The new and splendid book of both photography and text, The World of Marian Apparitions, has a little chapter on the image (we’ve all seen it) called the “icon of the Madonna of Kiev” (as the city until recently was spelled).
“Its beauty,” points out the book, “is often compared to the Mona Lisa. The viewer’s attention is drawn to the Madonna’s gentle face, her head nuzzling the Christ Child’s.”
Indeed, many nations have nicknamed it “Our Lady of Tenderness” — and who can deny that aspect?
It became the template for Eastern Marian images — though never quite equaled.
It was created, we are informed, by a Byzantine monk for Prince Mstislav of Kiev and arrived in the Ukraine nearly nine hundred years ago! — in 1134.
It was taken from Kiev a couple decades later during an attack by Prince Andrey Bogolyubsky [right] — yes, a Russian. In 1395, it was transferred to Moscow, and later kept in the secular Tretyakov Gallery.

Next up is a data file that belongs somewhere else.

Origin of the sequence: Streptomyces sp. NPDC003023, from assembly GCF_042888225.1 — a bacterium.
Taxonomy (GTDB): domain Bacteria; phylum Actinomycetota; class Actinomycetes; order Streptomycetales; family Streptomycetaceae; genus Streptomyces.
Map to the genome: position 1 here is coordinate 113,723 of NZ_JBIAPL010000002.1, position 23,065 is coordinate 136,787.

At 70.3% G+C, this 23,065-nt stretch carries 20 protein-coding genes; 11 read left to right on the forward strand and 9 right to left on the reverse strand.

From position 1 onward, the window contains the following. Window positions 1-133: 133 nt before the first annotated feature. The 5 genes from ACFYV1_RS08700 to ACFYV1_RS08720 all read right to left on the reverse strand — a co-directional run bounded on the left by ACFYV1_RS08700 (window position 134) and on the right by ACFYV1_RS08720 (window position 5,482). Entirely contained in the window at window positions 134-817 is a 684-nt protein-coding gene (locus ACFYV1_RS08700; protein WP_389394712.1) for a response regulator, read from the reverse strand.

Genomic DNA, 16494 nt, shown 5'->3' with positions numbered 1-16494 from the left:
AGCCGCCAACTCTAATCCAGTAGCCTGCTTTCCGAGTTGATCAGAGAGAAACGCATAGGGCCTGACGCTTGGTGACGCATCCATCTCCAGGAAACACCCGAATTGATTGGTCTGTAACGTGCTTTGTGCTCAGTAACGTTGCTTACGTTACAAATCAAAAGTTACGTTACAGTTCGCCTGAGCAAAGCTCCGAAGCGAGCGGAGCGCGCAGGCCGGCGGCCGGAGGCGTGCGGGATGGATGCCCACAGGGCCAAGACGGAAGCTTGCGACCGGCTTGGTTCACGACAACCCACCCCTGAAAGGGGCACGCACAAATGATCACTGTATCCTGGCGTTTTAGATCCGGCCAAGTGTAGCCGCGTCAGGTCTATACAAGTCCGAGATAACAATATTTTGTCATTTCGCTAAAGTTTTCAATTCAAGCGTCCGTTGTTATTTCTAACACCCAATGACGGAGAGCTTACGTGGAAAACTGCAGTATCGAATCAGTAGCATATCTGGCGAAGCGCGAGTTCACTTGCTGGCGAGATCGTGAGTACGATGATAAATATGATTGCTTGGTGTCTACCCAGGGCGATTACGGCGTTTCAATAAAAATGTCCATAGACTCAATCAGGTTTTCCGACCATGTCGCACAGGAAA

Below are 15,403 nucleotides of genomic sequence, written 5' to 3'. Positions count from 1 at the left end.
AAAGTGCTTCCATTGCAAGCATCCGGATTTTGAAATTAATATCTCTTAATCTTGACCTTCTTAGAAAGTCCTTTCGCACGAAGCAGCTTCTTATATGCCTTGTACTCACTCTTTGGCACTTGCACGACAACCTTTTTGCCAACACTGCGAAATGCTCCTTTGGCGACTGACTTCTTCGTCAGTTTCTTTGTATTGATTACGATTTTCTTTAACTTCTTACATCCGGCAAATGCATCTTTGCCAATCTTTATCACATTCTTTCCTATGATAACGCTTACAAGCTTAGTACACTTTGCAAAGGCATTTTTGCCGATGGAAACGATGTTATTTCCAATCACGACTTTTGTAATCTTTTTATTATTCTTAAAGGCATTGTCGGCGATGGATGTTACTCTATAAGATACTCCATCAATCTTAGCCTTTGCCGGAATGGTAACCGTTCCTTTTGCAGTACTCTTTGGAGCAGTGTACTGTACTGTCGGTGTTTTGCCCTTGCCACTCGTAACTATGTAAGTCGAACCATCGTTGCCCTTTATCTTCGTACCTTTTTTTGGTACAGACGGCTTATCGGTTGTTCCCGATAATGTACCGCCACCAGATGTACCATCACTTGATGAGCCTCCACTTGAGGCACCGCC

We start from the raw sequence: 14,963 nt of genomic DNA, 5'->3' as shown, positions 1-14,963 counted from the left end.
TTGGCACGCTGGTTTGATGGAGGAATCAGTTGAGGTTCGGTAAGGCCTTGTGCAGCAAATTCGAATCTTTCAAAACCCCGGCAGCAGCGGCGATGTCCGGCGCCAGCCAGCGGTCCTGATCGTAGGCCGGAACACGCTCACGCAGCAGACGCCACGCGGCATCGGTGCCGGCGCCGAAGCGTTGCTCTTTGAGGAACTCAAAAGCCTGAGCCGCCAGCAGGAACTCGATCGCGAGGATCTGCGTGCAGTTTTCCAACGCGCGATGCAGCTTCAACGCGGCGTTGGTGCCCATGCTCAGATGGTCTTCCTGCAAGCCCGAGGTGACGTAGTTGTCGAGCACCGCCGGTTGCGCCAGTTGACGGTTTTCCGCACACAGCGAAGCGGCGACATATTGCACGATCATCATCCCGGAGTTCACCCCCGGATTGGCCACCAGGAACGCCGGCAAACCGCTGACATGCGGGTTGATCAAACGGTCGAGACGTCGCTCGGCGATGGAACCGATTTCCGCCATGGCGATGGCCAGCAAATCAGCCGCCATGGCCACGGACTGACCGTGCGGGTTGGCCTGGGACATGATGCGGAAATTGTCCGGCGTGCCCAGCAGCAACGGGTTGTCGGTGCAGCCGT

Saint John of Damascus taught that the icon “is not only the image itself but the presence of the portrayed saint,” notes the book (a great read and also worthy of any coffee table).
When apparitions occurred, back in Ukraine, at a small church in Hrushiv, in 1987, some said it was Mary portrayed as in the image of Kiev that they spotted in a supernatural luminosity that encompassed the church for at least three weeks.
Thousands — even atheist police — saw Our Lady, as if coming to announce the fall of Communism, and resurrection of Catholicism in Ukraine. Now that same country faces a new onslaught and a challenge even to its existence.
[resources: The World of Marian Apparitions]
[see also: The Virgin of Vladimir]